For HEARD•NY, Chicago-based artist Nick Cave transformed Grand Central Terminal’s Vanderbilt Hall with a herd of thirty colorful life-size horses that broke into choreographed movement—or “crossings”— twice a day, accompanied by live music.
In late spring of 2014, Creative Time presented the first large-scale public project by Kara Walker, one of the most important artists of our era. Sited in the sprawling industrial relics of Brooklyn’s legendary Domino Sugar Factory, Walker’s installation responded to the building and its history.
Artist Tom Sachs took his SPACE PROGRAM to the next level with a four-week mission to Mars that recast the Park Avenue Armory’s 55,000 square foot Wade Thompson Drill Hall as an immersive space odyssey with an installation of dynamic and meticulously crafted sculptures.
In March 2006, Marilyn Minter’s seductive and hyperrealistic photographs towered over four art galleries in Chelsea as spectacular billboards. Recreating the lush images she shoots for fashion magazines, Minter substituted mud for water, transforming an ideal fashion object into a messy, flawed and human form.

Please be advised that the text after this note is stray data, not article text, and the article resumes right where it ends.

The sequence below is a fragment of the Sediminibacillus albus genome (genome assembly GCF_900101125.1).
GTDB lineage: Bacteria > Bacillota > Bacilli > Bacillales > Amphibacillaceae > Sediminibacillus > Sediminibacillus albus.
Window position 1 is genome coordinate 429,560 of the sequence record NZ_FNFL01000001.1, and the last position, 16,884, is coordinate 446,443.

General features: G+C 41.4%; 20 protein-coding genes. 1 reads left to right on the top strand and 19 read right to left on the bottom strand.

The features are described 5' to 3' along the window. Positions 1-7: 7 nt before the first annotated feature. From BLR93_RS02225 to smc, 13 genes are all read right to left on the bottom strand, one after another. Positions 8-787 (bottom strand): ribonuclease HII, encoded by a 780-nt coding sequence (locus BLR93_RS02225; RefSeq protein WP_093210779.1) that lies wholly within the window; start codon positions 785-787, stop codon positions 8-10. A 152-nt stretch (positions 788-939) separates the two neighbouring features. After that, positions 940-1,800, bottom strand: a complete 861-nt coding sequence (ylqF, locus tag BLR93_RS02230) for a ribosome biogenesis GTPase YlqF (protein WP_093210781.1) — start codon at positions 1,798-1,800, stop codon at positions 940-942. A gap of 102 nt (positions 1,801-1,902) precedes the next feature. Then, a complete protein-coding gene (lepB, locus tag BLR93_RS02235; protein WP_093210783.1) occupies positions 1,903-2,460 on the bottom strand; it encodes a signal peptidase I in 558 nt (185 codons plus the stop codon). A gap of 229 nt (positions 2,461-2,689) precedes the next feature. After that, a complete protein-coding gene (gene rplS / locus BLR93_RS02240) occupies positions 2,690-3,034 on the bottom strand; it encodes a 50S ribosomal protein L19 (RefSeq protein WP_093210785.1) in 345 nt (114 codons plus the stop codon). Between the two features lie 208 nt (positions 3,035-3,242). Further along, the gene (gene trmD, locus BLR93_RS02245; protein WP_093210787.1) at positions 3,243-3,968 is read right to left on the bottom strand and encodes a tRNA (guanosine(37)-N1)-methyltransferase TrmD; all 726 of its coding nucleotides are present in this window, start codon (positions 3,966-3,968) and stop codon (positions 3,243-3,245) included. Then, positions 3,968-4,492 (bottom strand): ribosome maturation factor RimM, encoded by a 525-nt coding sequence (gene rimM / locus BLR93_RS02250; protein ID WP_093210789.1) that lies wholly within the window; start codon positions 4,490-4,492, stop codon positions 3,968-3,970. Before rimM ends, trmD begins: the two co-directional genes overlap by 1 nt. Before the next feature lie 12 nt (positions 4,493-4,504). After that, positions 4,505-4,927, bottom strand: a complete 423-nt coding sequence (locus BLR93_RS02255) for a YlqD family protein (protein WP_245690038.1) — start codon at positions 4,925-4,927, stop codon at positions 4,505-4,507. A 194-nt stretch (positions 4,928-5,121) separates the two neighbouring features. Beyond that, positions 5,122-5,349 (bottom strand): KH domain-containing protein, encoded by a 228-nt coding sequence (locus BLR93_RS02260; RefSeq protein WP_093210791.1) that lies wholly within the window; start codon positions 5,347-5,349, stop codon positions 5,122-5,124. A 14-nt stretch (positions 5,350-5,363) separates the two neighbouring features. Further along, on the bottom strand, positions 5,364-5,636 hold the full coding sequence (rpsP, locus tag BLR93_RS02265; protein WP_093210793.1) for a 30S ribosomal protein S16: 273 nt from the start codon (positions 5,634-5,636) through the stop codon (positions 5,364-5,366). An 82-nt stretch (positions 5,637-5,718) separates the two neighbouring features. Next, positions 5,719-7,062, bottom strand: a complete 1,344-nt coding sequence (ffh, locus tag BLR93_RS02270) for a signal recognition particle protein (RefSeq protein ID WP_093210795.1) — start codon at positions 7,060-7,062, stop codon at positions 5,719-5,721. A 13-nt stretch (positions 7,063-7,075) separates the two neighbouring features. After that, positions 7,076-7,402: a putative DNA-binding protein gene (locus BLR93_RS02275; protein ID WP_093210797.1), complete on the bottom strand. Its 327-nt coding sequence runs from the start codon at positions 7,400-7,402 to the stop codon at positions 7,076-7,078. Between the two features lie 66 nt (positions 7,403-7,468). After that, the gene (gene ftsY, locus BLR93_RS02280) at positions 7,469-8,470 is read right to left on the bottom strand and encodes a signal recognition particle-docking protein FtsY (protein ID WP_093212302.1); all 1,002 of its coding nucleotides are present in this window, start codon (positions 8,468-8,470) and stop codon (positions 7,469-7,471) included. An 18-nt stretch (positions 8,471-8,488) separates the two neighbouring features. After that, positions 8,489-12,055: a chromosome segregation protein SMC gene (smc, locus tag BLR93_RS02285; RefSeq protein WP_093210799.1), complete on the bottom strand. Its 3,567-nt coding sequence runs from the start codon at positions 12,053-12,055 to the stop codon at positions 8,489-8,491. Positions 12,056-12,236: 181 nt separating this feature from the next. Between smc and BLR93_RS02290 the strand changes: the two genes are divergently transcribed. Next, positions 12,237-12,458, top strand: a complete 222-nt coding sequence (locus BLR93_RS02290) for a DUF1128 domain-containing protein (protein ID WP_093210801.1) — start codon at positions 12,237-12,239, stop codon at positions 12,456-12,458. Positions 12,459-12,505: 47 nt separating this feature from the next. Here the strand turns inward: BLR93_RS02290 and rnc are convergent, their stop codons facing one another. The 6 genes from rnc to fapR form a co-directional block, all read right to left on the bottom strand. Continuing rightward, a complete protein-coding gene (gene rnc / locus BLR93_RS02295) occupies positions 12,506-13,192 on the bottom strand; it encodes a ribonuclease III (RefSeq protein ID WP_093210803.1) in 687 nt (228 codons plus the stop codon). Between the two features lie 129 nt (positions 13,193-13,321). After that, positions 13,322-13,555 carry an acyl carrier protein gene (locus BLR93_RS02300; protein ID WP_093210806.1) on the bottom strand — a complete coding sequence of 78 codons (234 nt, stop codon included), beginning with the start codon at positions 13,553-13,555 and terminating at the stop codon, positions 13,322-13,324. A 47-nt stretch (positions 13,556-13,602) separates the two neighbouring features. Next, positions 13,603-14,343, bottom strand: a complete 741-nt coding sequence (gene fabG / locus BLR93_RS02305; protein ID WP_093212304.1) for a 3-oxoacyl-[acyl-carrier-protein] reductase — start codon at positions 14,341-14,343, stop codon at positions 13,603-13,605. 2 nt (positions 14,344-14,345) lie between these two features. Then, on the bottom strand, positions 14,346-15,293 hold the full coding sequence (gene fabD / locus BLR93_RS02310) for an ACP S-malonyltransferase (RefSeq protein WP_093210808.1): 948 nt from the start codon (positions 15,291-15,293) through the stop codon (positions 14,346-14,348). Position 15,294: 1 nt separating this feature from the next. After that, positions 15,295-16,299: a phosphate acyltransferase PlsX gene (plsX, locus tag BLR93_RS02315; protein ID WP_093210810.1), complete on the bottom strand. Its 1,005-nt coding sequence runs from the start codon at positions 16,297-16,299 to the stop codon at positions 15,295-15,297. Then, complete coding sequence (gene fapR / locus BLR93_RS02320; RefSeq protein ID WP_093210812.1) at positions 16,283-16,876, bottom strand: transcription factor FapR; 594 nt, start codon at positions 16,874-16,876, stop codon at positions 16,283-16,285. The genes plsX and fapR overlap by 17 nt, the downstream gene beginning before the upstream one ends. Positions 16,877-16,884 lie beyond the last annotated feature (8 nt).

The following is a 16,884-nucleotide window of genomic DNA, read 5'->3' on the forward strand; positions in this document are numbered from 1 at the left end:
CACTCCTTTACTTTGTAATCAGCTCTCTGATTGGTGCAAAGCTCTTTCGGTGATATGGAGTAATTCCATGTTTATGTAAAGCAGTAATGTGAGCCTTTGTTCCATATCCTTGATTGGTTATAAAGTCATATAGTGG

The moving projections of Jenny Holzer's For the City, akin to credits scrolling at the end of a film, were installed at the Rockefeller Center and The New York Public Library, where poems by Wisława Szymborska, Yehuda Amichai, Henri Cole, Mahmoud Darwish, and other celebrated writers moved across the nighttime facades of landmark buildings, encompassing the reader with the power of language to educate and console.
Immaterial, yet powerfully resonant, Julian Laverdiere and Paul Myoda's Tribute in Light reaches out into the stratosphere—the ultimate symbol of how Creative Time’s unique approach to public art is capable of something both profound and transformative.